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Elementary Differential Equations and Boundary Value Problems - Boyce W.E.

Boyce W.E. Elementary Differential Equations and Boundary Value Problems - John Wiley & Sons, 2001. - 1310 p.
Download (direct link): elementarydifferentialequations2001.pdf
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We now solve some typical boundary value problems involving the one-dimensional wave equation.
FIGURE 10.7.2 Boundary value problem for the wave equation.
10.7 The Wave Equation: Vibrations of an Elastic String
593
Elastic String with Nonzero Initial Displacement. First suppose that the string is disturbed from its equilibrium position, and then released at time t 0 with zero velocity to vibrate freely. Then the vertical displacement u(x, t) must satisfy the wave equation (1),
a2uxx utt, 0 < x < L, t > 0;
the boundary conditions (3),
u(0, t) 0, u(L, t) 0, t > 0;
and the initial conditions
u(x, 0) f (x), ut(x, 0) 0, 0 < x < L, (9)
where f is a given function describing the configuration of the string at t 0.
The method of separation of variables can be used to obtain the solution of Eqs. (1), (3), and (9). Assuming that
u(x, t) X(x)T(t) (10)
and substituting for u in Eq. (1), we obtain
~2 -k, (11)
X a2 T V ;
where k is a separation constant. Thus we find that X(x) and T (t) satisfy the ordinary differential equations
X" + 0, (12)
T" + a2kT 0. (13)
Further, by substituting from Eq. (10) for u(x, t) in the boundary conditions (3) we find that X(x) must satisfy the boundary conditions
X (0) 0, X (L) 0. (14)
Finally, by substituting from Eq. (10) into the second of the initial conditions (9), we also find that T (t) must satisfy the initial condition
T'(0) 0. (15)
Our next task is to determine X(x), T(t), and k by solving Eq. (12) subject to the boundary conditions (14) and Eq. (13) subject to the initial condition (15).
The problem of solving the differential equation (12) subject to the boundary conditions (14) is precisely the same problem that arose in Section 10.5 in connection with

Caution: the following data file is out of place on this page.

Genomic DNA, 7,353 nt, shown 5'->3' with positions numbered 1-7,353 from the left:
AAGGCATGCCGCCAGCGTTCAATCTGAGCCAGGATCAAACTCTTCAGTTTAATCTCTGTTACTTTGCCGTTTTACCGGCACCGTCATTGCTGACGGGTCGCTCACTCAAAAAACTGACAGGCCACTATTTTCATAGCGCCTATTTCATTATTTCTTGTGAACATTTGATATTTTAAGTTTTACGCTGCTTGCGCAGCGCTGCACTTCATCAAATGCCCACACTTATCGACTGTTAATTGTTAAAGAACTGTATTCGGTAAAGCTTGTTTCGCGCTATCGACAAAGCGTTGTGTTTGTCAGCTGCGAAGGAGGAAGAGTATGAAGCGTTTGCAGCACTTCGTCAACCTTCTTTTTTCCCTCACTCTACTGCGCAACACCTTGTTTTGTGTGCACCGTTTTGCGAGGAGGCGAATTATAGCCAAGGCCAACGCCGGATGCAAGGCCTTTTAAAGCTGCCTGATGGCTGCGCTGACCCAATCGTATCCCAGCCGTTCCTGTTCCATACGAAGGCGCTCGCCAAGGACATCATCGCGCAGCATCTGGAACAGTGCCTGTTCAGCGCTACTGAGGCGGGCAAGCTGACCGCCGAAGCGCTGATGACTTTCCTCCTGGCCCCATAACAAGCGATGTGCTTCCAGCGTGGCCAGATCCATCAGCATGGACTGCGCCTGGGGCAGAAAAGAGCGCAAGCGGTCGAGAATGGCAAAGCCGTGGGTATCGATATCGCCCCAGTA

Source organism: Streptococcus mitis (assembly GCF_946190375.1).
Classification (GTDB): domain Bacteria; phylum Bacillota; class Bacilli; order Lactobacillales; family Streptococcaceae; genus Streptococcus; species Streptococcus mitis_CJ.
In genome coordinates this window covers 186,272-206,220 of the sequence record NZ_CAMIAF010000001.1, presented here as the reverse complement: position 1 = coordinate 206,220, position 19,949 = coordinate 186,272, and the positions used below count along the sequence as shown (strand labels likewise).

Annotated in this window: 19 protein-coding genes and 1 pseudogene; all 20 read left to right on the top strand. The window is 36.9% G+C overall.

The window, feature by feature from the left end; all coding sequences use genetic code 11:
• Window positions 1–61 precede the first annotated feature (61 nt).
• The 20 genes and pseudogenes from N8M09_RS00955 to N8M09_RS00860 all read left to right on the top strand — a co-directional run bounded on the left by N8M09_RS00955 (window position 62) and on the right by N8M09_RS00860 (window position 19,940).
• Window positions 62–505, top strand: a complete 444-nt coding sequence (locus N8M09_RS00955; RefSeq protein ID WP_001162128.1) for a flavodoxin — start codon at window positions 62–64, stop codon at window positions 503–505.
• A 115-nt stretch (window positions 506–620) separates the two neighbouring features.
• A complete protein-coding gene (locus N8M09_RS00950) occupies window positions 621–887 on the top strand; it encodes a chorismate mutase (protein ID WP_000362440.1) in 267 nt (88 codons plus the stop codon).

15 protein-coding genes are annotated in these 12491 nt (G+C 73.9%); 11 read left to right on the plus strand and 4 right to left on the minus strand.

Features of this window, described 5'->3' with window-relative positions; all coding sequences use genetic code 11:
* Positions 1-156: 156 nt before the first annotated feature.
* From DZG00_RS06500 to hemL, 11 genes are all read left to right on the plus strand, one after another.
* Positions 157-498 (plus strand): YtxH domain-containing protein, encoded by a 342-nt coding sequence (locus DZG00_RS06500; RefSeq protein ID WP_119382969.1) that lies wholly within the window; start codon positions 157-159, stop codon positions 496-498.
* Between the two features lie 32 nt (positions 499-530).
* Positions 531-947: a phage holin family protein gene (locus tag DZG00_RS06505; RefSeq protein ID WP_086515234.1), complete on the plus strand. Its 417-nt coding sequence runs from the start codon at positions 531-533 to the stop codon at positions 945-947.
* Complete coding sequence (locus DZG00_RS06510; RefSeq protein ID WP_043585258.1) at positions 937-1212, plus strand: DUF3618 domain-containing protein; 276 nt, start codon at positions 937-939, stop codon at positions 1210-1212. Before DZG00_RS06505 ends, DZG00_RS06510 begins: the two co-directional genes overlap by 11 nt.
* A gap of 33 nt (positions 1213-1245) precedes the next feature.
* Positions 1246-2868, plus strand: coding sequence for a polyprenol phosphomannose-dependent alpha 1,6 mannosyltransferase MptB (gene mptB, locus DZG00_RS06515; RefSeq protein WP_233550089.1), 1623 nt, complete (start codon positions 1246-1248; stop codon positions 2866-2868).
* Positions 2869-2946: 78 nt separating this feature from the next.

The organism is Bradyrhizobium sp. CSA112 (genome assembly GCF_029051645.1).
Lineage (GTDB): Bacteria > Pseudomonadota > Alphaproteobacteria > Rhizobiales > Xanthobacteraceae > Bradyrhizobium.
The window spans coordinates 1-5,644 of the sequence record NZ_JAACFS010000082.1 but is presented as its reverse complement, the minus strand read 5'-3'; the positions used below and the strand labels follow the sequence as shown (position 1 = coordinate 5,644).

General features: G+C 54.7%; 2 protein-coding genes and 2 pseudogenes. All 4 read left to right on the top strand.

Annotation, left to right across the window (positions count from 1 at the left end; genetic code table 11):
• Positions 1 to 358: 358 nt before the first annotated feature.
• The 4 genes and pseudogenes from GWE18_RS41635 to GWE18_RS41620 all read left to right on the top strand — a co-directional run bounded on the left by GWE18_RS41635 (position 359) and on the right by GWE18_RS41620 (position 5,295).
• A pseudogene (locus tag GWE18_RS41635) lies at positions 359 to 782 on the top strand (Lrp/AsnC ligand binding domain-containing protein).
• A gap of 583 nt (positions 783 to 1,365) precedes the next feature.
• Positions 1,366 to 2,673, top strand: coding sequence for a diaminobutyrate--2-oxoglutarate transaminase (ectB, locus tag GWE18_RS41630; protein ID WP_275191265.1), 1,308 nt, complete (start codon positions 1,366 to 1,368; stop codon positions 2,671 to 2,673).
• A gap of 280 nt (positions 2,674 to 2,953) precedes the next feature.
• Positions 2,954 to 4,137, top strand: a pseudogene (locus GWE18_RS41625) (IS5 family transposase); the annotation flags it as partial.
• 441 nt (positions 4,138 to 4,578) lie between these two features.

the heat conduction equation. Thus we can use the results obtained there and at the end of Section 10.1: The problem (12) and (14) has nontrivial solutions if and only if k is an eigenvalue,
k n2n2/L2, n 1, 2,..., (16)
and X (x) is proportional to the corresponding eigenfunction sin (nn x/L).
Using the values of k given by Eq. (16) in Eq. (13), we obtain
2 2 2
T n n a T 0. (17)
L2
594
Chapter 10. Partial Differential Equations and Fourier Series
Therefore
nn at nn at
T(t) = ?, cos----------+ k2sin----------------------------------, (18)
1 L 2 L
where kj and k2 are arbitrary constants. The initial condition (15) requires that k2 = 0, so T(t) must be proportional to cos(nnat/L).
Thus the functions
. nn x nn at un (x, t) = sin cos , n = 1, 2,..., (19)
satisfy the partial differential equation (1), the boundary conditions (3), and the second initial condition (9). These functions are the fundamental solutions for the given problem.
To satisfy the remaining (nonhomogeneous) initial condition (9) we will consider a superposition of the fundamental solutions (19) with properly chosen coefficients. Thus we assume that u(x, t) has the form
00 00 ,
nnx nn at
u(x, t) = 2^ cnun(x, t) = 2^ cn sin l cs, (20)
n=1 n=1
where the constants cn remain to be chosen. The initial condition u(x, 0) = f (x) requires that
00
nn x
u(x, 0) = y cn sin l = f (x). (21)
n = 1
Consequently, the coefficients cn must be the coefficients in the Fourier sine series of period 2L for f; hence
2 fL . nnx , , N
c = I f (x) sin-----dx, n = 1, 2,.... (22)
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